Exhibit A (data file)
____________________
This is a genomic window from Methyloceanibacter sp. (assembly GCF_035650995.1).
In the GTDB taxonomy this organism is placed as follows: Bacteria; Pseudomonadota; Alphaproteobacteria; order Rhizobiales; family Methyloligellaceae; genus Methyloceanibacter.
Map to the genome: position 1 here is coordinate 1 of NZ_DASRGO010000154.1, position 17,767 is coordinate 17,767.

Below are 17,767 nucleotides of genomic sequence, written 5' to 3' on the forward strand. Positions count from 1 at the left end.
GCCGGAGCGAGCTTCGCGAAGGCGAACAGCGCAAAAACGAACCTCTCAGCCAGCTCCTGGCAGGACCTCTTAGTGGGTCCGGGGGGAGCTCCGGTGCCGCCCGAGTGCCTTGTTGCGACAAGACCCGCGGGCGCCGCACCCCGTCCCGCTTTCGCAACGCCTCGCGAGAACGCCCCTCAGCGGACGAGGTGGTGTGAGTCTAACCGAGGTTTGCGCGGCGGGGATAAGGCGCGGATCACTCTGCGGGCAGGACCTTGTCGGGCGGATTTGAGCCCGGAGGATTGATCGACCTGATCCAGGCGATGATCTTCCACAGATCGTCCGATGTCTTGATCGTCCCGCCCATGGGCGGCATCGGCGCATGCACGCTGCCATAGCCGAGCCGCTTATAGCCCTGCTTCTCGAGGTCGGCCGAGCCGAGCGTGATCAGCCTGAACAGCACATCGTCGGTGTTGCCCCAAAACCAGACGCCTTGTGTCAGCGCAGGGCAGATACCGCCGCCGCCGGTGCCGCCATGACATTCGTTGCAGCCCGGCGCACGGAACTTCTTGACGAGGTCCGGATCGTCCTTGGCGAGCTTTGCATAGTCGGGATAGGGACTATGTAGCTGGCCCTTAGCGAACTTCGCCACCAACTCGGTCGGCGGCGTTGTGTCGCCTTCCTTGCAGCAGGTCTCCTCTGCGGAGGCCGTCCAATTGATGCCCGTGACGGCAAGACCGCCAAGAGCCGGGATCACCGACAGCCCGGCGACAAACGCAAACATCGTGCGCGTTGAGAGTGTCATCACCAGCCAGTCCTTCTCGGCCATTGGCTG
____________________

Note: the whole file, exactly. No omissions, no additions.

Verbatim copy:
This is a genomic window from Methyloceanibacter sp. (assembly GCF_035650995.1).
In the GTDB taxonomy this organism is placed as follows: Bacteria; Pseudomonadota; Alphaproteobacteria; order Rhizobiales; family Methyloligellaceae; genus Methyloceanibacter.
Map to the genome: position 1 here is coordinate 1 of NZ_DASRGO010000154.1, position 17,767 is coordinate 17,767.

Below are 17,767 nucleotides of genomic sequence, written 5' to 3' on the forward strand. Positions count from 1 at the left end.
GCCGGAGCGAGCTTCGCGAAGGCGAACAGCGCAAAAACGAACCTCTCAGCCAGCTCCTGGCAGGACCTCTTAGTGGGTCCGGGGGGAGCTCCGGTGCCGCCCGAGTGCCTTGTTGCGACAAGACCCGCGGGCGCCGCACCCCGTCCCGCTTTCGCAACGCCTCGCGAGAACGCCCCTCAGCGGACGAGGTGGTGTGAGTCTAACCGAGGTTTGCGCGGCGGGGATAAGGCGCGGATCACTCTGCGGGCAGGACCTTGTCGGGCGGATTTGAGCCCGGAGGATTGATCGACCTGATCCAGGCGATGATCTTCCACAGATCGTCCGATGTCTTGATCGTCCCGCCCATGGGCGGCATCGGCGCATGCACGCTGCCATAGCCGAGCCGCTTATAGCCCTGCTTCTCGAGGTCGGCCGAGCCGAGCGTGATCAGCCTGAACAGCACATCGTCGGTGTTGCCCCAAAACCAGACGCCTTGTGTCAGCGCAGGGCAGATACCGCCGCCGCCGGTGCCGCCATGACATTCGTTGCAGCCCGGCGCACGGAACTTCTTGACGAGGTCCGGATCGTCCTTGGCGAGCTTTGCATAGTCGGGATAGGGACTATGTAGCTGGCCCTTAGCGAACTTCGCCACCAACTCGGTCGGCGGCGTTGTGTCGCCTTCCTTGCAGCAGGTCTCCTCTGCGGAGGCCGTCCAATTGATGCCCGTGACGGCAAGACCGCCAAGAGCCGGGATCACCGACAGCCCGGCGACAAACGCAAACATCGTGCGCGTTGAGAGTGTCATCACCAGCCAGTCCTTCTCGGCCATTGGCTG